Metrics Exam

PART ONE: MULTIPLE CHOICE

  1. The probability density function for a discrete random variable X
    1. Is usually normal
    2. Is usually uniform
    3. Specifies the probability of observing each possible value of X
    4. Is a continuous function
  2. The expected value of a random variable is
    1. The sample mean of the observed data in a given sample
    2. The average we would expect to see if we could observe an infinite amount of data for that variable
    3. The weighted sum of all possible values, weighted by the probability of observing them
    4. Both (b) and (c)
    5. All of the above
  3. The standard deviation of a variable is
    1. The same as its variance
    2. The square of its variance
    3. The square root of its variance
    4. Unrelated to its variance
  4. Consider the following joint probability density function for X = whether it is raining, and Y = whether there is a traffic jam on Massachusetts Ave.  What is the conditional probability of getting in a traffic jam, given that it is raining?
    1. 5% No Traffic Jam Traffic Jam
    2. 15%      No Rain 0.40 40
    3. 33% Rain 05  0.15
    4. 75%
  5. If X and Y are independent random variables then
    1. They have zero covariance
    2. They have a correlation coefficient of 1
    3. They are linearly related
    4. None of the above
  6. Which of the following is NOT one of the basic assumptions of the simple linear model: a. Cov(X,Y)=0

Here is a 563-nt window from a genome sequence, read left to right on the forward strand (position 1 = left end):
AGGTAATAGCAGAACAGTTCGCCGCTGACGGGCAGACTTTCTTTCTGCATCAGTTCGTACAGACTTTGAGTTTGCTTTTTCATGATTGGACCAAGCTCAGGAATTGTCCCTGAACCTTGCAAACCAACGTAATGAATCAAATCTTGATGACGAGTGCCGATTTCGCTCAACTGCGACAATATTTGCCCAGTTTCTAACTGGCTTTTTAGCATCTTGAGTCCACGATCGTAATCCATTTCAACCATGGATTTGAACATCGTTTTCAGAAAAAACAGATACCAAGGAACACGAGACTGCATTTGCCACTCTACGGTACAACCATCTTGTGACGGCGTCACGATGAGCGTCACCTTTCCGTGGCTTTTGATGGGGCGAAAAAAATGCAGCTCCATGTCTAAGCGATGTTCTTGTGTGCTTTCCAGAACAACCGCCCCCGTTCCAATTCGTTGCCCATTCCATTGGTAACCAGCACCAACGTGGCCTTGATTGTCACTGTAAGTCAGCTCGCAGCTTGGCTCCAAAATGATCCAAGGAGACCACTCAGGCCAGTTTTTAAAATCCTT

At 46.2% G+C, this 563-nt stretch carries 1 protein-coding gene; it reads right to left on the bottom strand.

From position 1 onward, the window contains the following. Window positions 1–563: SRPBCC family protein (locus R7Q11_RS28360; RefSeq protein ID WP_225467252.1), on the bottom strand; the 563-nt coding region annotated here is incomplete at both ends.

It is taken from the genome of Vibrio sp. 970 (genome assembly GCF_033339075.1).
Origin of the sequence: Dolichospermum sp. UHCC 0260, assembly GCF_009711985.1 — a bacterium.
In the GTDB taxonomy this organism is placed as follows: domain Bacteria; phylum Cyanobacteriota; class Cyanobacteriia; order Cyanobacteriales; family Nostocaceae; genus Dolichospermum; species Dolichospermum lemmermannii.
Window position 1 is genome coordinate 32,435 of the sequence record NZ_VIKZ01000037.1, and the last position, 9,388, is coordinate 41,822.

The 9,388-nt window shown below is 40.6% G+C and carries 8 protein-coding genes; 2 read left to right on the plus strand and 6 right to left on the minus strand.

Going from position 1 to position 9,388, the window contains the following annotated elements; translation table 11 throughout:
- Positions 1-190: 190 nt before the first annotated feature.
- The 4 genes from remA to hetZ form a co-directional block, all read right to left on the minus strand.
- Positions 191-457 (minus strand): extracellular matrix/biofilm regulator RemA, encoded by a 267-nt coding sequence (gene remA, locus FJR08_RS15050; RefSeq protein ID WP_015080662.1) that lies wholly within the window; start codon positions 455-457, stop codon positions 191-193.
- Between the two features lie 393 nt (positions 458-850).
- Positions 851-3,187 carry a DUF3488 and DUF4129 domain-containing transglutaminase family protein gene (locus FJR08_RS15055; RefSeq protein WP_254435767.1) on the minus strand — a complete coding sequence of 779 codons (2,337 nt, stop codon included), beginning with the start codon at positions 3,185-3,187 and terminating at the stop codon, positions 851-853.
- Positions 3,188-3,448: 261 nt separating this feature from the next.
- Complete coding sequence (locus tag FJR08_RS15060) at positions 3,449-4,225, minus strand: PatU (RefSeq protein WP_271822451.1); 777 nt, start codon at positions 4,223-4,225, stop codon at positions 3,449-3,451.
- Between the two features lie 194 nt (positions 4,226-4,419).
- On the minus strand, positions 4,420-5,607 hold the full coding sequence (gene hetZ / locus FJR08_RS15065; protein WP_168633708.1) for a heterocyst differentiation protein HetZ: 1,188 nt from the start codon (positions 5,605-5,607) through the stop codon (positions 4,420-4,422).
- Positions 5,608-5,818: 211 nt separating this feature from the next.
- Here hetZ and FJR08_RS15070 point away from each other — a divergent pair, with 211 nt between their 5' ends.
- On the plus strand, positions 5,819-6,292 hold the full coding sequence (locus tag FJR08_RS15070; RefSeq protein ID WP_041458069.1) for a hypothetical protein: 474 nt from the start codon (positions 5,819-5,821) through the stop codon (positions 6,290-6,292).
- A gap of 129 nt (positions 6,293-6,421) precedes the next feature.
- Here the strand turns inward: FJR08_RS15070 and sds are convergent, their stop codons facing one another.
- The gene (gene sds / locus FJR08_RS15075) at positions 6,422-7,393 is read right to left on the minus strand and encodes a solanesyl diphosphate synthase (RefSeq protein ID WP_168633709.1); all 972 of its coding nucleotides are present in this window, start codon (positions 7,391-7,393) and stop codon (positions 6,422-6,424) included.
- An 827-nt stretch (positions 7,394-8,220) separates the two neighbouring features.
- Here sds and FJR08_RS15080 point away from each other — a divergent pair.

1. E(u|X)=0
    2. The ui are independently and identically distributed
    3. We have a random sample: {(Yi, Xi) i=1…n}
  7. The vertical distance between the true population regression line and a given data point is called
    1. The error term
    2. The residual
    3. The standard error
    4. The standard deviation
  8. The difference between the observed value of y and the predicted or fitted value for that point is called
    1. The error term
    2. The residual
    3. The standard error
    4. The standard deviation

 

  1. The estimated regression line
    1. Is identical to the true regression line
    2. Is upward sloping
    3. Maximizes the sum of squared residuals
    4. Passes through the point (x, y)

 

  1. Suppose we estimate a regression of Y=family income against X=a binary variable that takes the value of 1 if the family owns a house and 0 if not. Then the coefficient on the X variable tells us:
    1. The difference in homeownership rates between high and low income families
    2. The difference between the average family incomes of homeowners and non-homeowners
    3. The effect of an extra dollar of family income on the probability of owning a home d. None of the above

 

  1. When we say the OLS estimator is unbiased, we mean that
    1. It always gets the right answer
    2. It is the most precise linear estimator
    3. E(βˆ 1)= β1
    4. It is normally distributed in large samples

 

  1. Heteroskedasticity implies that:
    1. The error terms are correlated with X
    2. The residuals do not have mean zero
    3. The OLS estimator will be biased
    4. The variances of the error terms are not constant across observations
  2. Which of the following does NOT lead to smaller standard errors of our OLS estimates?
    1. Smaller variance of the error term
    2. Smaller samples
    3. Less correlation between different X-variables
    4. X-variables are widely spread out around their means

 

  1. The difference between β and βˆ is a. β is an estimate of the unknown βˆ
    1. βˆ is an estimate of the unknown β
    2. the expected value of βˆ is always β
    3. no difference
  2. What proportion of the area under the standard normal curve lies in the right-hand tail above the value of z=1.96?